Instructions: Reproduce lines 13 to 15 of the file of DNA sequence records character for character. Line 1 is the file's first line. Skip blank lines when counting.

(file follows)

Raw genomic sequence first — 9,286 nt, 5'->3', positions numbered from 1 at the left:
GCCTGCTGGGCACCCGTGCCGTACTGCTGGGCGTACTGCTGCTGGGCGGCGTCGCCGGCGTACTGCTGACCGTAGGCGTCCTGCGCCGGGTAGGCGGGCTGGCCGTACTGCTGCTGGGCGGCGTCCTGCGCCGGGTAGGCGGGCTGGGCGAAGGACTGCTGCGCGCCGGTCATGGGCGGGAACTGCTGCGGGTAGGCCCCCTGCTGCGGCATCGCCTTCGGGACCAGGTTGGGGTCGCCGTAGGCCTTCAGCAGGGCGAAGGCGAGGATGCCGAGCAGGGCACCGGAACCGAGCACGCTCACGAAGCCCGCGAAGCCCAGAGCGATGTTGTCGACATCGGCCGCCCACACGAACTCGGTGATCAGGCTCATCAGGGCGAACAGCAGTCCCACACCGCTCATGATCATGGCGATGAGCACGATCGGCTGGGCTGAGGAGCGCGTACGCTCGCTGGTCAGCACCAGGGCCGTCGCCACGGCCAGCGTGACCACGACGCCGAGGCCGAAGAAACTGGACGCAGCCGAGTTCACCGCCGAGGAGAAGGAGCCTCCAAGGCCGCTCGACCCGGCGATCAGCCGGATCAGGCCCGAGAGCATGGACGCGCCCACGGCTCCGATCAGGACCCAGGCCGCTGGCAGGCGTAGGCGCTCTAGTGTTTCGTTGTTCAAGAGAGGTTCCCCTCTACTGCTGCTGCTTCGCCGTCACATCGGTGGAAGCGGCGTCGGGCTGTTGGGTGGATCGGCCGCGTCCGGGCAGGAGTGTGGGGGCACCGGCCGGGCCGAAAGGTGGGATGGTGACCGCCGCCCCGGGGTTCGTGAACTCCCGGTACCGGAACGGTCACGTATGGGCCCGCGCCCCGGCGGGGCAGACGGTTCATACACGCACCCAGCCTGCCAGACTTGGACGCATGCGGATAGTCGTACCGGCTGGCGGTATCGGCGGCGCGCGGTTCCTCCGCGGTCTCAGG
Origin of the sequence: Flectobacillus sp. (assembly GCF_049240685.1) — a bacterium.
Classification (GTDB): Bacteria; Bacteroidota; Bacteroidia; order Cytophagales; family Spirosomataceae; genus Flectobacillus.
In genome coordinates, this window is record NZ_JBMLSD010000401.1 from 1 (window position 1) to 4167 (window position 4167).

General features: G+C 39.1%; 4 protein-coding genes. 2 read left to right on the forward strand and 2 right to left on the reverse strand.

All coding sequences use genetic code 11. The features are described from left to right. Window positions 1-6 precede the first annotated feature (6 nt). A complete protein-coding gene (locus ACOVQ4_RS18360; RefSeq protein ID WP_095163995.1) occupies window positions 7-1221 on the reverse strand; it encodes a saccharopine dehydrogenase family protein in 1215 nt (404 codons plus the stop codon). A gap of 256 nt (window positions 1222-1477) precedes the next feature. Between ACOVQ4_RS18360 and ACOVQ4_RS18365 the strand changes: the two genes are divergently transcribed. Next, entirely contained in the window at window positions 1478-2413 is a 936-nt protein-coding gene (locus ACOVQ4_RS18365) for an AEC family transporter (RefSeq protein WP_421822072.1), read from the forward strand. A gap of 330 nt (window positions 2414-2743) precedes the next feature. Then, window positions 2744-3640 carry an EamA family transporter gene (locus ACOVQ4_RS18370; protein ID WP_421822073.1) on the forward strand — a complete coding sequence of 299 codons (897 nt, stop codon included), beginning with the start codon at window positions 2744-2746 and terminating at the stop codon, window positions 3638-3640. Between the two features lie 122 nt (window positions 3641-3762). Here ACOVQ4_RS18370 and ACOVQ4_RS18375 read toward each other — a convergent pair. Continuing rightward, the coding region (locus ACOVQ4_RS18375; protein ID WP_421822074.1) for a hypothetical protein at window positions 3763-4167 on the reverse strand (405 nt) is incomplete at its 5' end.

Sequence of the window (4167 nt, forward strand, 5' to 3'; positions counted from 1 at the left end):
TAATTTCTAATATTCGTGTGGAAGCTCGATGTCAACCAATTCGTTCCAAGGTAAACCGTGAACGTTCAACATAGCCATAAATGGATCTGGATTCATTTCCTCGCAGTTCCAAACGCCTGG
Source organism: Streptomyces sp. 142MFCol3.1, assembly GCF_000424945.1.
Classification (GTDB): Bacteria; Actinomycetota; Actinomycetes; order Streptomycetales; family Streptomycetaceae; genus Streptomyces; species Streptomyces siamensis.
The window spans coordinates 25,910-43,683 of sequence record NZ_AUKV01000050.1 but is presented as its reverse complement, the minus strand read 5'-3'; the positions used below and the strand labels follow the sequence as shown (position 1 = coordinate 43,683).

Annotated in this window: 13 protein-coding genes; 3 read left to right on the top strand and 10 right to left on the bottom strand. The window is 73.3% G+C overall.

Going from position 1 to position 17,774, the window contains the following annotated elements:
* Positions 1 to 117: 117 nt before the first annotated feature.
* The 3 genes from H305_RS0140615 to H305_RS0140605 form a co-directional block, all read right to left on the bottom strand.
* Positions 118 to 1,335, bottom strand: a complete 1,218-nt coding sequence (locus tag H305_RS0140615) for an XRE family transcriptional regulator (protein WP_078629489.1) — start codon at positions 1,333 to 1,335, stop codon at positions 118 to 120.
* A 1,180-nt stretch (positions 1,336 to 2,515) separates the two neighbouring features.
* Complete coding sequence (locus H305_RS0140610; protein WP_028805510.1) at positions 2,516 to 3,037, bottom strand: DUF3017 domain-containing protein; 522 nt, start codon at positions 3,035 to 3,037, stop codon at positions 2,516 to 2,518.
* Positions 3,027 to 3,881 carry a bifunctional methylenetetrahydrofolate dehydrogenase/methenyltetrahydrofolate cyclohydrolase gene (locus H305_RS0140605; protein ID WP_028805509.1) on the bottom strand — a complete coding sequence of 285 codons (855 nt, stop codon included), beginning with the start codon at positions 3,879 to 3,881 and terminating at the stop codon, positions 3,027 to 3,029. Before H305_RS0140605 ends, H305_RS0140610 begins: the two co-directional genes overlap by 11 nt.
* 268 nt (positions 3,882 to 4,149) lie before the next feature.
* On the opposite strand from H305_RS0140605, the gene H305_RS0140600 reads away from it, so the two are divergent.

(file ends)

Annotated in this window: 13 protein-coding genes; 3 read left to right on the top strand and 10 right to left on the bottom strand. The window is 73.3% G+C overall.

Going from position 1 to position 17,774, the window contains the following annotated elements:
* Positions 1 to 117: 117 nt before the first annotated feature.